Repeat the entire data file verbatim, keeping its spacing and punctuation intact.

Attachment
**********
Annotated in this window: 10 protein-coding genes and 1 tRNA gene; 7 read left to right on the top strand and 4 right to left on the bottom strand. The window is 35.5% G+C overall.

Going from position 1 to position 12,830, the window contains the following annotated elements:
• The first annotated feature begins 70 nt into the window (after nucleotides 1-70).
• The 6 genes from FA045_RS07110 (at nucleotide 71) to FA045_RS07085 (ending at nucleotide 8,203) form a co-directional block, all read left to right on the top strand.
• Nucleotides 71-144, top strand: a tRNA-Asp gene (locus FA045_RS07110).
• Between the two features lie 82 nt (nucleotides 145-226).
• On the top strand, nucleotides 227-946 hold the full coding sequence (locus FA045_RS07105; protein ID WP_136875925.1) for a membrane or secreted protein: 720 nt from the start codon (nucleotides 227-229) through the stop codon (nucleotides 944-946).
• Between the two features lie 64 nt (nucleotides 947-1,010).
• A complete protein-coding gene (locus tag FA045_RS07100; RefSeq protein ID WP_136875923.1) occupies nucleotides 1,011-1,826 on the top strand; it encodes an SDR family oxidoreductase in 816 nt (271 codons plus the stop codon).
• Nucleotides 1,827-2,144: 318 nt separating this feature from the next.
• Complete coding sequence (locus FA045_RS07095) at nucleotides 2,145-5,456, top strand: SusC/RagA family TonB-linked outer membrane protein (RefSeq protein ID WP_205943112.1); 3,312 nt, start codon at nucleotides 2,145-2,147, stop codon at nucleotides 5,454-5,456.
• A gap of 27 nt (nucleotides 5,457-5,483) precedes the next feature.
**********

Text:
Annotated in this window: 10 protein-coding genes and 1 tRNA gene; 7 read left to right on the top strand and 4 right to left on the bottom strand. The window is 35.5% G+C overall.

Going from position 1 to position 12,830, the window contains the following annotated elements:
• The first annotated feature begins 70 nt into the window (after nucleotides 1-70).
• The 6 genes from FA045_RS07110 (at nucleotide 71) to FA045_RS07085 (ending at nucleotide 8,203) form a co-directional block, all read left to right on the top strand.
• Nucleotides 71-144, top strand: a tRNA-Asp gene (locus FA045_RS07110).
• Between the two features lie 82 nt (nucleotides 145-226).
• On the top strand, nucleotides 227-946 hold the full coding sequence (locus FA045_RS07105; protein ID WP_136875925.1) for a membrane or secreted protein: 720 nt from the start codon (nucleotides 227-229) through the stop codon (nucleotides 944-946).
• Between the two features lie 64 nt (nucleotides 947-1,010).
• A complete protein-coding gene (locus tag FA045_RS07100; RefSeq protein ID WP_136875923.1) occupies nucleotides 1,011-1,826 on the top strand; it encodes an SDR family oxidoreductase in 816 nt (271 codons plus the stop codon).
• Nucleotides 1,827-2,144: 318 nt separating this feature from the next.
• Complete coding sequence (locus FA045_RS07095) at nucleotides 2,145-5,456, top strand: SusC/RagA family TonB-linked outer membrane protein (RefSeq protein ID WP_205943112.1); 3,312 nt, start codon at nucleotides 2,145-2,147, stop codon at nucleotides 5,454-5,456.
• A gap of 27 nt (nucleotides 5,457-5,483) precedes the next feature.